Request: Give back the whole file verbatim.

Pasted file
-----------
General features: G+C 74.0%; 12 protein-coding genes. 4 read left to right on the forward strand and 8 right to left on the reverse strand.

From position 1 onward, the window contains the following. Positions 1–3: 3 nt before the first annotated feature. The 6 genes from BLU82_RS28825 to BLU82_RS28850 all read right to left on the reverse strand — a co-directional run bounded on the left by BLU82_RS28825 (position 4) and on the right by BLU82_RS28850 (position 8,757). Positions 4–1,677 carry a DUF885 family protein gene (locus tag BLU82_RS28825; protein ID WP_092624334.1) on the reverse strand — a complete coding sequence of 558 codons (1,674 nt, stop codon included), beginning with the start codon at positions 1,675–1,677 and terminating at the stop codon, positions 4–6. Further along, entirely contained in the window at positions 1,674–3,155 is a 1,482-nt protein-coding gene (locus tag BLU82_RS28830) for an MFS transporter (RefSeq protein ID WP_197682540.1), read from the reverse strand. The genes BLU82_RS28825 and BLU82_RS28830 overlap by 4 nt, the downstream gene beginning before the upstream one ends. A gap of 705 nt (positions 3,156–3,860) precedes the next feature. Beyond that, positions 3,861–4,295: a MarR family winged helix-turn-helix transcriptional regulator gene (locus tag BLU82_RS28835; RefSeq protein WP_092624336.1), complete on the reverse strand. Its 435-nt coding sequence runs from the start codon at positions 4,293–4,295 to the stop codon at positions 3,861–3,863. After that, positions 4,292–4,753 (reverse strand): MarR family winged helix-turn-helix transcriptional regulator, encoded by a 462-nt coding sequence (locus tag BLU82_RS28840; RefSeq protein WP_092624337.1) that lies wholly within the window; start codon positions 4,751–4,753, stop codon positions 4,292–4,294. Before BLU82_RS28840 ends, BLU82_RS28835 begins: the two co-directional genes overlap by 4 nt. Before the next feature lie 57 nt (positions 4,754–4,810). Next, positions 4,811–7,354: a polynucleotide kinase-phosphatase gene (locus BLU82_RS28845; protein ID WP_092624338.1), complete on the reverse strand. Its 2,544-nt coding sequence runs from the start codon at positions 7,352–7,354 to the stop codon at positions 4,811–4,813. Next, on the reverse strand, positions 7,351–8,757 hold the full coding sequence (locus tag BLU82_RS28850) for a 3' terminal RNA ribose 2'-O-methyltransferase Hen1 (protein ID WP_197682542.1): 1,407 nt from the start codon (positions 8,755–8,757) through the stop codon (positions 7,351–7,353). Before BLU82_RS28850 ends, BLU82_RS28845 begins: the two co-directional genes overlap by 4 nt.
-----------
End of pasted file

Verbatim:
General features: G+C 74.0%; 12 protein-coding genes. 4 read left to right on the forward strand and 8 right to left on the reverse strand.

From position 1 onward, the window contains the following. Positions 1–3: 3 nt before the first annotated feature. The 6 genes from BLU82_RS28825 to BLU82_RS28850 all read right to left on the reverse strand — a co-directional run bounded on the left by BLU82_RS28825 (position 4) and on the right by BLU82_RS28850 (position 8,757). Positions 4–1,677 carry a DUF885 family protein gene (locus tag BLU82_RS28825; protein ID WP_092624334.1) on the reverse strand — a complete coding sequence of 558 codons (1,674 nt, stop codon included), beginning with the start codon at positions 1,675–1,677 and terminating at the stop codon, positions 4–6. Further along, entirely contained in the window at positions 1,674–3,155 is a 1,482-nt protein-coding gene (locus tag BLU82_RS28830) for an MFS transporter (RefSeq protein ID WP_197682540.1), read from the reverse strand. The genes BLU82_RS28825 and BLU82_RS28830 overlap by 4 nt, the downstream gene beginning before the upstream one ends. A gap of 705 nt (positions 3,156–3,860) precedes the next feature. Beyond that, positions 3,861–4,295: a MarR family winged helix-turn-helix transcriptional regulator gene (locus tag BLU82_RS28835; RefSeq protein WP_092624336.1), complete on the reverse strand. Its 435-nt coding sequence runs from the start codon at positions 4,293–4,295 to the stop codon at positions 3,861–3,863. After that, positions 4,292–4,753 (reverse strand): MarR family winged helix-turn-helix transcriptional regulator, encoded by a 462-nt coding sequence (locus tag BLU82_RS28840; RefSeq protein WP_092624337.1) that lies wholly within the window; start codon positions 4,751–4,753, stop codon positions 4,292–4,294. Before BLU82_RS28840 ends, BLU82_RS28835 begins: the two co-directional genes overlap by 4 nt. Before the next feature lie 57 nt (positions 4,754–4,810). Next, positions 4,811–7,354: a polynucleotide kinase-phosphatase gene (locus BLU82_RS28845; protein ID WP_092624338.1), complete on the reverse strand. Its 2,544-nt coding sequence runs from the start codon at positions 7,352–7,354 to the stop codon at positions 4,811–4,813. Next, on the reverse strand, positions 7,351–8,757 hold the full coding sequence (locus tag BLU82_RS28850) for a 3' terminal RNA ribose 2'-O-methyltransferase Hen1 (protein ID WP_197682542.1): 1,407 nt from the start codon (positions 8,755–8,757) through the stop codon (positions 7,351–7,353). Before BLU82_RS28850 ends, BLU82_RS28845 begins: the two co-directional genes overlap by 4 nt.